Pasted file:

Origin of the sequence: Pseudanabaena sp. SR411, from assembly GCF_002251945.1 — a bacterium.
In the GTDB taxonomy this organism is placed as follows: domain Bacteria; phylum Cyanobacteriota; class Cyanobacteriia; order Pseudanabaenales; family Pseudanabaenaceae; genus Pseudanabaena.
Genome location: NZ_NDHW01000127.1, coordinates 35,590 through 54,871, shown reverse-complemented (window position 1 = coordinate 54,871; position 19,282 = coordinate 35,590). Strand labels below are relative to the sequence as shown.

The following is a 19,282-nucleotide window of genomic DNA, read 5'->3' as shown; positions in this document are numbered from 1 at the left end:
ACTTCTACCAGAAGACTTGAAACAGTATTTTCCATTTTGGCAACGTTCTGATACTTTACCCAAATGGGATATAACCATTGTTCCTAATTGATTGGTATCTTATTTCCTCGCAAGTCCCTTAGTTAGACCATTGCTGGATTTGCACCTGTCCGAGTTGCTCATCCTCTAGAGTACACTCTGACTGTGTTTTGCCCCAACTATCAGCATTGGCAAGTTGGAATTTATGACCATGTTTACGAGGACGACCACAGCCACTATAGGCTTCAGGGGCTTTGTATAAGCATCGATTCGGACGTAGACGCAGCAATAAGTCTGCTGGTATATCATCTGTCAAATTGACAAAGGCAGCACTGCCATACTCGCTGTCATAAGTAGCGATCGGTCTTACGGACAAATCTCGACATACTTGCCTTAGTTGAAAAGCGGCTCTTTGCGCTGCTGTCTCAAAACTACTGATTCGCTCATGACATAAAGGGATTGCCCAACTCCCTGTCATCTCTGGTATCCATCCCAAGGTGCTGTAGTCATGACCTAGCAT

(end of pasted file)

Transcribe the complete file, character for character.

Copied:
Origin of the sequence: Pseudanabaena sp. SR411, from assembly GCF_002251945.1 — a bacterium.
In the GTDB taxonomy this organism is placed as follows: domain Bacteria; phylum Cyanobacteriota; class Cyanobacteriia; order Pseudanabaenales; family Pseudanabaenaceae; genus Pseudanabaena.
Genome location: NZ_NDHW01000127.1, coordinates 35,590 through 54,871, shown reverse-complemented (window position 1 = coordinate 54,871; position 19,282 = coordinate 35,590). Strand labels below are relative to the sequence as shown.

The following is a 19,282-nucleotide window of genomic DNA, read 5'->3' as shown; positions in this document are numbered from 1 at the left end:
ACTTCTACCAGAAGACTTGAAACAGTATTTTCCATTTTGGCAACGTTCTGATACTTTACCCAAATGGGATATAACCATTGTTCCTAATTGATTGGTATCTTATTTCCTCGCAAGTCCCTTAGTTAGACCATTGCTGGATTTGCACCTGTCCGAGTTGCTCATCCTCTAGAGTACACTCTGACTGTGTTTTGCCCCAACTATCAGCATTGGCAAGTTGGAATTTATGACCATGTTTACGAGGACGACCACAGCCACTATAGGCTTCAGGGGCTTTGTATAAGCATCGATTCGGACGTAGACGCAGCAATAAGTCTGCTGGTATATCATCTGTCAAATTGACAAAGGCAGCACTGCCATACTCGCTGTCATAAGTAGCGATCGGTCTTACGGACAAATCTCGACATACTTGCCTTAGTTGAAAAGCGGCTCTTTGCGCTGCTGTCTCAAAACTACTGATTCGCTCATGACATAAAGGGATTGCCCAACTCCCTGTCATCTCTGGTATCCATCCCAAGGTGCTGTAGTCATGACCTAGCAT